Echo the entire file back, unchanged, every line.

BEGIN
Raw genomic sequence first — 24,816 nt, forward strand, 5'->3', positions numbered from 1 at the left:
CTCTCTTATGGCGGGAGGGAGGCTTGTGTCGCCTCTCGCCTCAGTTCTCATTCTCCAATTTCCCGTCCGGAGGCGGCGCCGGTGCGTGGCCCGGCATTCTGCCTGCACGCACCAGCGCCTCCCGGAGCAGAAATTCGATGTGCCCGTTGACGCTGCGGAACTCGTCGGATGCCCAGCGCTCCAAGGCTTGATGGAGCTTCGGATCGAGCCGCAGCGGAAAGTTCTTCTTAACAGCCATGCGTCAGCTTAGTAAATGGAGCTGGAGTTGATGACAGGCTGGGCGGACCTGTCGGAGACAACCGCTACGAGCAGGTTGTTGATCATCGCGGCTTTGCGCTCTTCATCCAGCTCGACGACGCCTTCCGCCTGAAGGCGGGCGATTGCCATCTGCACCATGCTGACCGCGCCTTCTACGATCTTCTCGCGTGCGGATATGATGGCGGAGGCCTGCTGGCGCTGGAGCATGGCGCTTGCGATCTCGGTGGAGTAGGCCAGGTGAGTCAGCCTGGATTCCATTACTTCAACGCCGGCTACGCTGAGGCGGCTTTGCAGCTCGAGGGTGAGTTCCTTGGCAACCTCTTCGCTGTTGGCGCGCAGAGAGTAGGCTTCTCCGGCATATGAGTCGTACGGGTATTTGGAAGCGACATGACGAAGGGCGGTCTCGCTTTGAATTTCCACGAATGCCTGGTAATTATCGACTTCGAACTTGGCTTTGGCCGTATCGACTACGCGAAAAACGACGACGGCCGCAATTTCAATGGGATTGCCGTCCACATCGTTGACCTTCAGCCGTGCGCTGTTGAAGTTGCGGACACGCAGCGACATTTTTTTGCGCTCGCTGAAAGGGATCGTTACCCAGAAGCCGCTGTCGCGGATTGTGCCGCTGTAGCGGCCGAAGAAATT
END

Raw genomic sequence first — 24,816 nt, forward strand, 5'->3', positions numbered from 1 at the left:
CTCTCTTATGGCGGGAGGGAGGCTTGTGTCGCCTCTCGCCTCAGTTCTCATTCTCCAATTTCCCGTCCGGAGGCGGCGCCGGTGCGTGGCCCGGCATTCTGCCTGCACGCACCAGCGCCTCCCGGAGCAGAAATTCGATGTGCCCGTTGACGCTGCGGAACTCGTCGGATGCCCAGCGCTCCAAGGCTTGATGGAGCTTCGGATCGAGCCGCAGCGGAAAGTTCTTCTTAACAGCCATGCGTCAGCTTAGTAAATGGAGCTGGAGTTGATGACAGGCTGGGCGGACCTGTCGGAGACAACCGCTACGAGCAGGTTGTTGATCATCGCGGCTTTGCGCTCTTCATCCAGCTCGACGACGCCTTCCGCCTGAAGGCGGGCGATTGCCATCTGCACCATGCTGACCGCGCCTTCTACGATCTTCTCGCGTGCGGATATGATGGCGGAGGCCTGCTGGCGCTGGAGCATGGCGCTTGCGATCTCGGTGGAGTAGGCCAGGTGAGTCAGCCTGGATTCCATTACTTCAACGCCGGCTACGCTGAGGCGGCTTTGCAGCTCGAGGGTGAGTTCCTTGGCAACCTCTTCGCTGTTGGCGCGCAGAGAGTAGGCTTCTCCGGCATATGAGTCGTACGGGTATTTGGAAGCGACATGACGAAGGGCGGTCTCGCTTTGAATTTCCACGAATGCCTGGTAATTATCGACTTCGAACTTGGCTTTGGCCGTATCGACTACGCGAAAAACGACGACGGCCGCAATTTCAATGGGATTGCCGTCCACATCGTTGACCTTCAGCCGTGCGCTGTTGAAGTTGCGGACACGCAGCGACATTTTTTTGCGCTCGCTGAAAGGGATCGTTACCCAGAAGCCGCTGTCGCGGATTGTGCCGCTGTAGCGGCCGAAGAAATT